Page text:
As violence continues into a second week, UN Secretary-General Antonio Guterres has called for an immediate end to the fighting. But any ceasefire would be short-lived unless it were combined with broader negotiations. The question is which international body or government could take the lead role in such talks.
The United Nations
Guterres said the United Nations was "actively engaging all sides toward an immediate ceasefire" and called on the government of Israel and the Hamas organization "to allow mediation efforts to intensify and succeed." However, the United Nations has struggled to play its intended role of resolving conflicts diplomatically in the case of Israel-Palestine because of US stonewalling in the Security Council.
At a meeting on Sunday, council members condemned the violence but failed to agree on a public statement. China — the current president of the Security Council — blamed the United States, the lone holdout against the measure. The US State Department declined to comment on the issue.
The United States has previously used its veto and seat on the Security Council to block resolutions and statements on Israel.
The United States
Israel is the US's closest ally in the Middle East, and the United States is a vital source of military aid and equipment for the country. That relationship has always given the US significant leverage in bringing Israel to the negotiating table at times of heightened conflict.
Relations reached a new peak during the presidency of Donald Trump, who carried out measures popular with Israelis — including moving the US embassy from Tel Aviv to Jerusalem. Trump's failed peace proposal was very much on Israeli terms and would have recognized settlements in occupied territory as part of Israel.
The Biden administration seems to have been caught on the back foot by the most recent escalation of the conflict. The president had not intended to make the issue a priority after previous administrations — including the Obama administration, in which Joe Biden was the vice president — failed to make headway. The United States currently does not have an ambassador in Israel.
"The US was caught off guard, they were not planning to deal with it (Israel-Palestine) on a daily basis," Dan Arbell, scholar-in-residence at the Center for Israeli Studies at American University, told DW. "They wanted to focus on conflict management rather than conflict resolution and restore a relationship with the Palestinians and establish a dialogue."
On Monday, Biden told Israeli Prime Minister Benjamin Netanyahu that he supports a ceasefire, but stopped short of calling for an immediate halt to Israel's bombing campaign. Meanwhile, the US State Department envoy for Israel-Palestinian affairs, Hady Amr, has held talks with Israeli and Palestinian delegations. His boss, Secretary of State Antony Blinken, said on Monday that the US was ready to provide help if Israel and Hamas were serious about ending their hostilities.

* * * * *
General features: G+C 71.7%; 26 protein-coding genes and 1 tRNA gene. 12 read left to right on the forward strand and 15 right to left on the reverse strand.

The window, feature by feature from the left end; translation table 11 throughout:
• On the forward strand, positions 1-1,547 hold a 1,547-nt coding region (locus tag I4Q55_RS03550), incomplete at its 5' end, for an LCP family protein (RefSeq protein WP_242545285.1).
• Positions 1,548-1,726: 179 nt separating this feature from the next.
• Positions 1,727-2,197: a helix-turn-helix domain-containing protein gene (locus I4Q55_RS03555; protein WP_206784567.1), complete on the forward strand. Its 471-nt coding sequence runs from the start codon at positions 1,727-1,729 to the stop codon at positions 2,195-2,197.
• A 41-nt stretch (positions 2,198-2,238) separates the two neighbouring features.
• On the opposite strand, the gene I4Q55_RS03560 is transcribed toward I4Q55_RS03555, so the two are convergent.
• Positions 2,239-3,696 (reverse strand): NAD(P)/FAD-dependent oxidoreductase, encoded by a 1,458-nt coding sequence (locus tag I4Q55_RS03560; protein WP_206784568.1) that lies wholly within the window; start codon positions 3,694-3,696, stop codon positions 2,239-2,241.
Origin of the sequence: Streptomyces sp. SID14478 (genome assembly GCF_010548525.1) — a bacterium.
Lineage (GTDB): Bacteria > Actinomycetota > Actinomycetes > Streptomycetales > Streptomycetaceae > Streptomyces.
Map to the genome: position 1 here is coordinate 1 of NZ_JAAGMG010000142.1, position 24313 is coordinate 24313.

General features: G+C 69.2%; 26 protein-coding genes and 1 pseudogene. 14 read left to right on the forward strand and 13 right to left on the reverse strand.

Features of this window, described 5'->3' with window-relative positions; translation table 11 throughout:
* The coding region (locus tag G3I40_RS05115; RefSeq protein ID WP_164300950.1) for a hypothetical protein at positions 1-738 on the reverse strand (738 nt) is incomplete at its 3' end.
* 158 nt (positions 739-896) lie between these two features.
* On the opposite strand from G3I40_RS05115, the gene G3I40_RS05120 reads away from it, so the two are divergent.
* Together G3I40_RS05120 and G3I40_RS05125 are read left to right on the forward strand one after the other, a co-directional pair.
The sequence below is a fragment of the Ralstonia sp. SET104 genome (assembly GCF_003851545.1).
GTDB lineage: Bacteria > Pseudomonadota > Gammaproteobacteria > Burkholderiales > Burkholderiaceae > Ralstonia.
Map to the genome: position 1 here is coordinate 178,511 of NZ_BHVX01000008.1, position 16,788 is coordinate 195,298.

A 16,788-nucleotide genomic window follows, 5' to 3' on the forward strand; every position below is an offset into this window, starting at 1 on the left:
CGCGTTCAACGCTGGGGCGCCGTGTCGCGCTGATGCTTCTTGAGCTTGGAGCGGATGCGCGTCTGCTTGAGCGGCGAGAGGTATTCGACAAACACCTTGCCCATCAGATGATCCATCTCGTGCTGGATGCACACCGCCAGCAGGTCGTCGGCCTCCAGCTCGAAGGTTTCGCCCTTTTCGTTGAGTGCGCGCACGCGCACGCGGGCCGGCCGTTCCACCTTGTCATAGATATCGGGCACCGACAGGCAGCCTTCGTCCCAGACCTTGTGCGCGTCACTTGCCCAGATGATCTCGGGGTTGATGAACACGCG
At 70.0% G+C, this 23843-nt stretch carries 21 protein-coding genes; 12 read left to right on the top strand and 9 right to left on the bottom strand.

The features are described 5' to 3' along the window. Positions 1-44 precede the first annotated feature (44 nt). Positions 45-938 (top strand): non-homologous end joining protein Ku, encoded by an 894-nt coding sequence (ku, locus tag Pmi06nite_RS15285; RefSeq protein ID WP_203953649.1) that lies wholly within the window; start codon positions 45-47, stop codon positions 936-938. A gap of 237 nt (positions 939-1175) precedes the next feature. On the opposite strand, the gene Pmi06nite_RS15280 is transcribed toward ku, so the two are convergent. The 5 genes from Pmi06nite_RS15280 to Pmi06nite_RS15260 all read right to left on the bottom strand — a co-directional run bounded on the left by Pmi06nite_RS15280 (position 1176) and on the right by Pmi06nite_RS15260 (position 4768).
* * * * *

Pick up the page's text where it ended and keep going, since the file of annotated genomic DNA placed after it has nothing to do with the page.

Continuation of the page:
The Arab League has called for the United States to take a more active role in the Middle East peace process. It remains unclear how quickly the Biden administration can come up with a viable plan for the conflict, which previously had not been one of its priorities.
"President Biden has, in terms of foreign policy, been focused on Iran and Afghanistan and, in contrast to his predecessor, has chosen not to get directly involved in the Israeli-Palestinian quagmire," Grace Wermenbol, non-resident scholar at the Middle East Institute, told DW. "With the latest escalation, however, Biden and his foreign policy team might be forced to reconsider their immediate international priorities."
The European Union
The European Union's high representative, Josep Borrell, has called for an immediate end to the violence in Israel and the Palestinian territories. EU foreign ministers will meet on Tuesday to discuss recent events.
Borrell said he was in contact with the members of the Middle East Quartet — the United Nations, the US, the EU and Russia — in an effort to deescalate the situation.
The European Union has not traditionally played the lead role in Middle East peace negotiations and has instead focused on humanitarian aid. The EU is the largest single donor to the Palestinian Authority. Through its humanitarian aid department, the European Commission has sent a total of €700 million ($850.65 million) in humanitarian aid to the Gaza Strip and the West Bank since 2000.
"The US is playing an active part," Norbert Röttgen, the chairman of the Bundestag's foreign policy committee, told the public broadcaster Deutschlandfunk on Friday. "They immediately dispatched the State Department representative on this issue." He said the EU played practically no role and could mainly contribute by continuing to provide humanitarian aid.
Intelligence services in Egypt, which borders Israel to the west, still have good connections to Hamas. Over the weekend Egypt played a part in a mediation effort along with the UN and Qatar to negotiate a two-hour ceasefire to allow fuel to be transported to Gaza's only power facility. The effort failed after Israel struck the home of Hamas chief Yahya Sinwar.
On Wednesday an Egyptian delegation met with Islamic Palestinian groups in Gaza before going to Tel Aviv on Thursday. Israeli leaders have so far declined a ceasefire agreement, according to Egypt's government.
On Sunday Netanyahu seemed to confirm that he was not seeking an immediate ceasefire. "We're trying to degrade Hamas' terrorist abilities and to degrade their will to do this again," he told the US broadcaster CBS. "So it will take some time. I hope it won't take long but it's not immediate," he said.